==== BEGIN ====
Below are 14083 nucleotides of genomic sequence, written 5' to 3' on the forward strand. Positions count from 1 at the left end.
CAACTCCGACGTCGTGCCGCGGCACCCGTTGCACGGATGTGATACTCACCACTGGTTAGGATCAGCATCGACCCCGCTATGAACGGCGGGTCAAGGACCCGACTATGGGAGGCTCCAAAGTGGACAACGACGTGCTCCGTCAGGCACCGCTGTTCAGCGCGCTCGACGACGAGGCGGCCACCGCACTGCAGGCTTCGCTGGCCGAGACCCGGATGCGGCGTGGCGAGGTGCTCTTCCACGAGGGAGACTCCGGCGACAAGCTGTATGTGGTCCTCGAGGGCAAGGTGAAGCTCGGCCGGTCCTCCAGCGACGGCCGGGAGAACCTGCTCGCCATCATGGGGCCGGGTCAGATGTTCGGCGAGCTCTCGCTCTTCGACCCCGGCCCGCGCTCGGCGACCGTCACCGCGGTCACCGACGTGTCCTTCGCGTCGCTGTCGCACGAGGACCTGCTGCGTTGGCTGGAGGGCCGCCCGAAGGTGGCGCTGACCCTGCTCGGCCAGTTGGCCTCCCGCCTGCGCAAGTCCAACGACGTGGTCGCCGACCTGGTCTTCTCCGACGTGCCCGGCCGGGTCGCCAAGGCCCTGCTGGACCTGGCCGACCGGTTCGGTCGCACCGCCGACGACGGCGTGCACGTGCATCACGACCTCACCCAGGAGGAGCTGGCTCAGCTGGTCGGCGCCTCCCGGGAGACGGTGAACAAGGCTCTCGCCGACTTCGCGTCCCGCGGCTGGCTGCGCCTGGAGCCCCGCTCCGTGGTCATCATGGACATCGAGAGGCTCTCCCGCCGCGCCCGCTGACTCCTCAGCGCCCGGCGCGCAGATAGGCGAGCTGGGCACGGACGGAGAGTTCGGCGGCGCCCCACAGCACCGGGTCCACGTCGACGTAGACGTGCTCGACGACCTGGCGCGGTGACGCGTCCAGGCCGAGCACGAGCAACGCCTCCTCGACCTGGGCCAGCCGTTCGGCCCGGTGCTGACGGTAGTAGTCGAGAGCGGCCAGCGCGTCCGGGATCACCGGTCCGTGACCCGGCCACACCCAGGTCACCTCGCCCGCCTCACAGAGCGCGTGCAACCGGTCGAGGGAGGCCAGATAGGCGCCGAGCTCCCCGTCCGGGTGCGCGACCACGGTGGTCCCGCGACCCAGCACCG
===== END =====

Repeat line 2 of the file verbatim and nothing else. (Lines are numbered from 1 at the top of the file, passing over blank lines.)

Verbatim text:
CAACTCCGACGTCGTGCCGCGGCACCCGTTGCACGGATGTGATACTCACCACTGGTTAGGATCAGCATCGACCCCGCTATGAACGGCGGGTCAAGGACCCGACTATGGGAGGCTCCAAAGTGGACAACGACGTGCTCCGTCAGGCACCGCTGTTCAGCGCGCTCGACGACGAGGCGGCCACCGCACTGCAGGCTTCGCTGGCCGAGACCCGGATGCGGCGTGGCGAGGTGCTCTTCCACGAGGGAGACTCCGGCGACAAGCTGTATGTGGTCCTCGAGGGCAAGGTGAAGCTCGGCCGGTCCTCCAGCGACGGCCGGGAGAACCTGCTCGCCATCATGGGGCCGGGTCAGATGTTCGGCGAGCTCTCGCTCTTCGACCCCGGCCCGCGCTCGGCGACCGTCACCGCGGTCACCGACGTGTCCTTCGCGTCGCTGTCGCACGAGGACCTGCTGCGTTGGCTGGAGGGCCGCCCGAAGGTGGCGCTGACCCTGCTCGGCCAGTTGGCCTCCCGCCTGCGCAAGTCCAACGACGTGGTCGCCGACCTGGTCTTCTCCGACGTGCCCGGCCGGGTCGCCAAGGCCCTGCTGGACCTGGCCGACCGGTTCGGTCGCACCGCCGACGACGGCGTGCACGTGCATCACGACCTCACCCAGGAGGAGCTGGCTCAGCTGGTCGGCGCCTCCCGGGAGACGGTGAACAAGGCTCTCGCCGACTTCGCGTCCCGCGGCTGGCTGCGCCTGGAGCCCCGCTCCGTGGTCATCATGGACATCGAGAGGCTCTCCCGCCGCGCCCGCTGACTCCTCAGCGCCCGGCGCGCAGATAGGCGAGCTGGGCACGGACGGAGAGTTCGGCGGCGCCCCACAGCACCGGGTCCACGTCGACGTAGACGTGCTCGACGACCTGGCGCGGTGACGCGTCCAGGCCGAGCACGAGCAACGCCTCCTCGACCTGGGCCAGCCGTTCGGCCCGGTGCTGACGGTAGTAGTCGAGAGCGGCCAGCGCGTCCGGGATCACCGGTCCGTGACCCGGCCACACCCAGGTCACCTCGCCCGCCTCACAGAGCGCGTGCAACCGGTCGAGGGAGGCCAGATAGGCGCCGAGCTCCCCGTCCGGGTGCGCGACCACGGTGGTCCCGCGACCCAGCACCG